Forget the VIX, this Fear Index comes straight from the source

It doesn’t take a great leap of faith to accept that search volumes can help us make real world economic predictions. People increasingly look for information online to inform their decisions in the physical world; we research big purchases online before going to the store. In the same way, people increasingly look for information from social media and search engines to inform their trading decisions.

MKTSTK’s Head of Research, Thomas Pendergrass, presents a step-by-step tutorial on how to harvest and analyze the data available from search engines and social media websites. Intro to Social Data for Traders will guide you through using search engines and social media sites such as Google, Twitter, and StockTwits to do sentiment analysis on individual stocks and the market as a whole. Sign up below to get your free advanced copy. 

edit: the signup is now closed preorder here

Learn to correlate search volumes to market movement with MKTSTK’s eBook “Intro to Social Data for Trading” sign up below for a free advanced copy of the eBook update sigup is now closed

The charts above and below plot Google’s search volume for the term “stock market” against the value of the CBOE VIX index, which is traditionally used by traders to track the level of fear in the stock market. As you can see, the search volumes predict the future level of the VIX to a surprising degree: the VIX and search volumes are 75% correlated in 2014 alone!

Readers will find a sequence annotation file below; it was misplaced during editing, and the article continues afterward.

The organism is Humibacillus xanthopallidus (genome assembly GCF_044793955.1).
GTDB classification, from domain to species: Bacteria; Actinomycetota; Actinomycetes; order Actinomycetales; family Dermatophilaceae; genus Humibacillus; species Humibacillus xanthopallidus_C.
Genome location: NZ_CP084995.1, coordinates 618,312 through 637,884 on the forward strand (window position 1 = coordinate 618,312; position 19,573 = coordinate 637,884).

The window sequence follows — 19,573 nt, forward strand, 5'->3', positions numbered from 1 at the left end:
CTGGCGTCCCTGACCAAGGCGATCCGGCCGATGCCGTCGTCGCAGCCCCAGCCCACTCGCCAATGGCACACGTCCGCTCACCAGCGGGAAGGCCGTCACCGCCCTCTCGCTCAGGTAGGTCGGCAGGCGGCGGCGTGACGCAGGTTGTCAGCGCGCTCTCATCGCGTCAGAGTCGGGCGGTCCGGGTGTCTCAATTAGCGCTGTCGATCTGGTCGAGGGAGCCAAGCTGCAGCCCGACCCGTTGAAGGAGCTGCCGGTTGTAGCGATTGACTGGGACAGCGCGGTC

As the chart below highlights, panicky traders searching for “stock market” led the rise in the VIX before the markets reacted. Anyone looking at search volume could clearly see that something big was concerning the market. Search volumes spiked before the bankruptcy of Lehman Brothers, which sparked a market crash. Being an informed trader means looking at all possible sources of information, not just price

Investors panicked in 2008 and sought out guidance from the internet, spiking search traffic well before the VIX rose

Investors panicked in 2008 and sought out guidance from the internet, spiking search traffic well before the VIX rose

The correlation between search volume and the VIX is 75%

The correlation between search volume and the VIX is 75%

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